Except he wasn’t.
On October 13, 1951, Cash was just a few days into his tour at Landsberg AFB, Germany — a long way from his Arkansas home. He had signed up to be a radio operator, a move he thought would ready him for his real dream of being a radio star. But Germany was intimidating to the boy from Dyess, so he spent his first weeks on the base, watching movies like Warner Brother’s “Inside the Walls of Folsom Prison.”
Three years would pass until, in early 1954, a barracks mate of Cash’s put a record on that would spark Cash’s first real song and change music forever. The record, Gordon Jenkins’s “Crescent City Blues,” was written from a female speaker’s point of view and referenced the “lonesome whistle” of a train “rollin’ round the bend”, “rich folks eating in a fancy dining car”, and letting a whistle blow the speaker’s blues away.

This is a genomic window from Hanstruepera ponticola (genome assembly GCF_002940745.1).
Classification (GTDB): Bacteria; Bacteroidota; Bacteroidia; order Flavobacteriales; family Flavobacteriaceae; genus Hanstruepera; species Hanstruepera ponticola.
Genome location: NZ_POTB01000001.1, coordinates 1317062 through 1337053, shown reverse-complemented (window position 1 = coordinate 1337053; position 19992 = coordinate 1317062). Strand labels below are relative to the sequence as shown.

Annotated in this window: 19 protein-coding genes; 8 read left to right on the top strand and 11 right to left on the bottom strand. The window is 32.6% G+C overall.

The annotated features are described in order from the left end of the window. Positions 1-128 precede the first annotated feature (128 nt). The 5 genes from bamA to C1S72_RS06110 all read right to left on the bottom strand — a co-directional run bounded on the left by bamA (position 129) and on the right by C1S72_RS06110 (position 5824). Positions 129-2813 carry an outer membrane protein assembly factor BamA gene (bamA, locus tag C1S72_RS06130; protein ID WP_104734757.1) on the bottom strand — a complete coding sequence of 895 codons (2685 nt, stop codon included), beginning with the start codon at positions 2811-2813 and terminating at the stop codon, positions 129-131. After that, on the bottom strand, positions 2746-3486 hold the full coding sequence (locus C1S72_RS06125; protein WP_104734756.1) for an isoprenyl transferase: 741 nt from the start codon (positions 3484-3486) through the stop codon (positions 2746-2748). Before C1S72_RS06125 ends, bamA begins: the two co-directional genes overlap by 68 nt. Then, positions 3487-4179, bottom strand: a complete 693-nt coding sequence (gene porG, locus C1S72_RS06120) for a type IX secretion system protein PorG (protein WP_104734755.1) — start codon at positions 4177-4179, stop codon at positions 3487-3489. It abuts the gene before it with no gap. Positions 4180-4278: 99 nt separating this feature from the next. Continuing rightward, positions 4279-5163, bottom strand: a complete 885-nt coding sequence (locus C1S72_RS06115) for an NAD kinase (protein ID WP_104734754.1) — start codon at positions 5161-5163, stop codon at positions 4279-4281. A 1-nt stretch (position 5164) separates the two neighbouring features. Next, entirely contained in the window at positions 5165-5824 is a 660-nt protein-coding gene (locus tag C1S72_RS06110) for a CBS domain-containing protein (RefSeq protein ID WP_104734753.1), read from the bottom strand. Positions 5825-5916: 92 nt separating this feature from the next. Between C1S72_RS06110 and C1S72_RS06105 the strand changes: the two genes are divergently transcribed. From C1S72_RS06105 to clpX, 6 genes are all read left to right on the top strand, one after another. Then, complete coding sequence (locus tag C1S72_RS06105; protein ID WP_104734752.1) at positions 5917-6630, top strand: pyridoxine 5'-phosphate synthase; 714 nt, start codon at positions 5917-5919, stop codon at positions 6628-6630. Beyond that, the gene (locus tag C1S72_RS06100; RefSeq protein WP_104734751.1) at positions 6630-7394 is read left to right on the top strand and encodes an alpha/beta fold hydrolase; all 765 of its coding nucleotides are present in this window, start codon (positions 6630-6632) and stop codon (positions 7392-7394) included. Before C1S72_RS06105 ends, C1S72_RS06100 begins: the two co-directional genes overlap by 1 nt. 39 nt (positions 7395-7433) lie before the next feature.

In fact, more than 50 percent of Jenkins’s lyrics can be found—verbatim—in Cash’s seminal recording “Folsom Prison Blues.” Does that mean Cash wasn’t an original? Absolutely. Does it diminish the value and impact of his work? No way.
Cash’s “Folsom Prison Blues” stands alone as the most American piece of music ever recorded. Though parts of the lyric were blatantly stolen, they were repurposed in a way that has resonated with listeners for more than sixty years. The authenticity of the repurposed lyric—the context in which they are presented and the voice that delivers them—make the whole authentic, powerful and—yes, maybe—original.
Advertising at its best is art. And much is made of artists with “original” voices. But in thinking through my early gospel lessons, the ones that stuck weren’t always the originals, but the most authentic. Cash’s “Folsom Prison.” Willie’s duet with Merle Haggard of “Pancho and Lefty,” a song written by neither of them, but by Texas troubadour Townes Van Zandt. But in an expert’s hands, an idea repurposed with authenticity can be better than something that is simply “original.”